Likewise, in Steven McKinnon's Raincatcher's Ballad series relies heavily on the geology of his world to produce some of the materials the society needs to wage war on others and also to survive. It affects wealth, the landscape, society's conflicts, relationships with other nations and the central premise of the hardships of life after a war.

These worlds, it should be remembered, will have a past as well as a present. How have these features manifested themselves before the story starts? In Steve McKinnon's case, he's written a prequel to his award-winning novel which addresses such issues. How has society developed (deteriorated?)? How and why do people live their lives differently compared to the past?

4. Objects as metaphors

It's easy to allow simple description to overwhelm the narrative. One way to avoid this is to include objects in your world which act as metaphors to define the place, its people, its beliefs, its way of life. To cite an example, Scott Lynch's 'The Lies of Locke Lamora' uses religion in this way. Different gods are worshipped according to what they provide the worshipper. Religion is a means to an end, it is neither good or bad, it serves a purpose. The story's protagonist is raised within one such belief, which allows him to steal from those who can afford it, a Robin Hood style of thievery. The metaphor permeates the story as it examines the nature of poverty and the actions of those who strive to gain wealth. It's worth giving some serious thought to what these objects might be - they may be small and insigificant things or huge buildings.

5. A range of beliefs and operational systems

If our world had only one belief system how much simpler life would be! Think of all the wars that might have been avoided. By 'operational systems' I mean the features that permeate society - transport systems for instance. You need a world which has a range of these things because this is the source of conflict. The building of railway lines across the USA in the eighteen/nineteenth centuries triggered conflict, often because native races suffered as a consequence. However, these features don't need to be that big. Beliefs may be centralised but differ only in spelling to bring about conflict, or the manner in which those beliefs are turned into actions. Think of Christianity and the different forms it takes - and conflicts generated. The grander the design the bigger the story - you might not want such a thing. Your world may appear to be completely normal except for one minute detail, lots of fantasy stories use this premise and apply it to magic. The vital element here is to define what differences exist and the consequences they provoke.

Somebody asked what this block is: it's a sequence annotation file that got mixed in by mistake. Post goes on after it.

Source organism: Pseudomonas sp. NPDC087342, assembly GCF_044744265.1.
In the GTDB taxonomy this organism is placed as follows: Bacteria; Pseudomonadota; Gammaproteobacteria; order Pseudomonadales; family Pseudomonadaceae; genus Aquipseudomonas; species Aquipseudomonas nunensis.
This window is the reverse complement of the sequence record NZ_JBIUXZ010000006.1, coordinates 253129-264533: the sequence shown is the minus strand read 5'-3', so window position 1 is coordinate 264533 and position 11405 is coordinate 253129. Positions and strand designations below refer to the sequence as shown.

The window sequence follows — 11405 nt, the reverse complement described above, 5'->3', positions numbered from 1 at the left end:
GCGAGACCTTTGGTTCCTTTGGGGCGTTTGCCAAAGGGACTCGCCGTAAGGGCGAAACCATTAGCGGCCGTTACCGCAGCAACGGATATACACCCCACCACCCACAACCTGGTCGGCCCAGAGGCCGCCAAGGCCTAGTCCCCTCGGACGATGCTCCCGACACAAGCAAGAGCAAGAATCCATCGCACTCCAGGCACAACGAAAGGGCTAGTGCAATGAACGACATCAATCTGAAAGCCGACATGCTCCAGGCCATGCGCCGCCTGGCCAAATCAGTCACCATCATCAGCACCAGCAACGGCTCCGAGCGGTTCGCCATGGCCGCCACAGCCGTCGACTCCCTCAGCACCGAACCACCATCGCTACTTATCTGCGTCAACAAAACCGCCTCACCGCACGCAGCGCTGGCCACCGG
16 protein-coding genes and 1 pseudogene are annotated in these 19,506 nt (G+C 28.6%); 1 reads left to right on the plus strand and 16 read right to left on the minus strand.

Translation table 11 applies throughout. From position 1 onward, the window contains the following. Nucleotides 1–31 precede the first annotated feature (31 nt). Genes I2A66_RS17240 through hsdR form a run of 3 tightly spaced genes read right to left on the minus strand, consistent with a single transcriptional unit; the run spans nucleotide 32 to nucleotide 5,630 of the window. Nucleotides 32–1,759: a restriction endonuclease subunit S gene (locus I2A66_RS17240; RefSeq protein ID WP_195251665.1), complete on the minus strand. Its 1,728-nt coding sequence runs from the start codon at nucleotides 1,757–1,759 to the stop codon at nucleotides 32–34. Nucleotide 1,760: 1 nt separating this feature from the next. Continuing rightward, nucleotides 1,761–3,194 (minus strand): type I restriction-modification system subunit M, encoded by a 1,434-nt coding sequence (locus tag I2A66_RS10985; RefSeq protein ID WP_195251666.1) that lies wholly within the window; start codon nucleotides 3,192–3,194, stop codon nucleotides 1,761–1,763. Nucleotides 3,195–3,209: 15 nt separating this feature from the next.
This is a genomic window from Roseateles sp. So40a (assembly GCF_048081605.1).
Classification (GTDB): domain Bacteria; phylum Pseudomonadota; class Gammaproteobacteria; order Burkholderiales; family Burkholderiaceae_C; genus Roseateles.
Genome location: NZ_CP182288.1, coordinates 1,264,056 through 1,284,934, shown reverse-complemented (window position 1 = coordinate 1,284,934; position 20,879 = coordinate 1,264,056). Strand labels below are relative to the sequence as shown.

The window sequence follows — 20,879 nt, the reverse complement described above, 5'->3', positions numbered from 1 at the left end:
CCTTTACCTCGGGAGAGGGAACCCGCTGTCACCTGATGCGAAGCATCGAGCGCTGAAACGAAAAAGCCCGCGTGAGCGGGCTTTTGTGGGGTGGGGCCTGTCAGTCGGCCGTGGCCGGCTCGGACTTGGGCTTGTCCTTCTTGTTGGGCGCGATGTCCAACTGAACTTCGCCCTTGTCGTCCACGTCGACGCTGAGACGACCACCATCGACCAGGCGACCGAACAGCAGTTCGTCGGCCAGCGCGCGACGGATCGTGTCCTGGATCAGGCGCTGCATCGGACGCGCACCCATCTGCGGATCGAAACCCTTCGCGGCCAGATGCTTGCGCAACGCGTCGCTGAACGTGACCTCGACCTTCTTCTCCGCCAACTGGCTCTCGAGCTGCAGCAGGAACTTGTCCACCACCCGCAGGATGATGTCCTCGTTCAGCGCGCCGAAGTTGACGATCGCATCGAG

A few final thoughts about worldbuilding:

  1. A realistic and detailed location enhances its emotional resonance

  2. Landscape not invested with emotion is lifeless

  3. Your experiences enhance the world you create

  4. Worldbuilding needs to be three dimensional

  5. Small details can enhance just as vividly as the large ones